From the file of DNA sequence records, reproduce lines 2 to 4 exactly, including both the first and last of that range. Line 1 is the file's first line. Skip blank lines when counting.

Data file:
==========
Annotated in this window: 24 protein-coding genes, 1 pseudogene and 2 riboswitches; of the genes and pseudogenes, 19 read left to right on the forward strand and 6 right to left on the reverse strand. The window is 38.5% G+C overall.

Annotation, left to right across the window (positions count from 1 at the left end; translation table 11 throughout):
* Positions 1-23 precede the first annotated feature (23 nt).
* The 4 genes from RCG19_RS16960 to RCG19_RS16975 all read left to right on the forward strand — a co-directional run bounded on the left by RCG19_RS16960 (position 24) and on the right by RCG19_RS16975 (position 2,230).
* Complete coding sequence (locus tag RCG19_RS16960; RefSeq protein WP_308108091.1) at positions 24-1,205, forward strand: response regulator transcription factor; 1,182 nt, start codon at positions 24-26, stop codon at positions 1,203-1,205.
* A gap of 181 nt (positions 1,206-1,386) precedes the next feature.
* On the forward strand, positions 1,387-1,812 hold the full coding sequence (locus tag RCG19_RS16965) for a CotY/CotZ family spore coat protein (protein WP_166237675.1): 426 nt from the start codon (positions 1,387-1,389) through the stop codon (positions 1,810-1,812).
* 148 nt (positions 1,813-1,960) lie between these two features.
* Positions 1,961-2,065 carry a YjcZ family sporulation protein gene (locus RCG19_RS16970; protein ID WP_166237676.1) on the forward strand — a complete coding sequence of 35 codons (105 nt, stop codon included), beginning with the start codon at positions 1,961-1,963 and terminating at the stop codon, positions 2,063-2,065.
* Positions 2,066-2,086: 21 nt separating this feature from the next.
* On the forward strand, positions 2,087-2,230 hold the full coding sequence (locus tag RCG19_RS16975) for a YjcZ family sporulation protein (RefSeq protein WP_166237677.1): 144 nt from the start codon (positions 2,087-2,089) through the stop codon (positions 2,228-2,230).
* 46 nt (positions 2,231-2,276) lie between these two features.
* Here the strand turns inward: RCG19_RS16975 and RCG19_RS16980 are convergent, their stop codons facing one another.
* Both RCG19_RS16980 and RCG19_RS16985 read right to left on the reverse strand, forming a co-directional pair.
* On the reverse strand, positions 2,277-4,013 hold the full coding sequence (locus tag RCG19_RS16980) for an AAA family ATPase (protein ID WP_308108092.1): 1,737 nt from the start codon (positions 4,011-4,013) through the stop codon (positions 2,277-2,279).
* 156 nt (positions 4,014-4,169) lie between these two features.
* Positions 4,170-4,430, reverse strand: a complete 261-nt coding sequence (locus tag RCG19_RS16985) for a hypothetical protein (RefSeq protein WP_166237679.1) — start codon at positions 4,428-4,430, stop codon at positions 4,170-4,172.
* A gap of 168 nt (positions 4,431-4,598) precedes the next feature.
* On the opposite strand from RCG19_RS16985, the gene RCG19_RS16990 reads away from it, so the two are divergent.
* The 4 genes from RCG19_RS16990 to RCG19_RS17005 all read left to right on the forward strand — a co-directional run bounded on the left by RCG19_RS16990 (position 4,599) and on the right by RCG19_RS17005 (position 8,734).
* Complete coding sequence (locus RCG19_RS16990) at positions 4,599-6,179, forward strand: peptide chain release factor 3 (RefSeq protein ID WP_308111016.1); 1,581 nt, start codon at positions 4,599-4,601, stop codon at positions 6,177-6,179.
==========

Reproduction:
Annotation, left to right across the window (positions count from 1 at the left end; translation table 11 throughout):
* Positions 1-23 precede the first annotated feature (23 nt).
* The 4 genes from RCG19_RS16960 to RCG19_RS16975 all read left to right on the forward strand — a co-directional run bounded on the left by RCG19_RS16960 (position 24) and on the right by RCG19_RS16975 (position 2,230).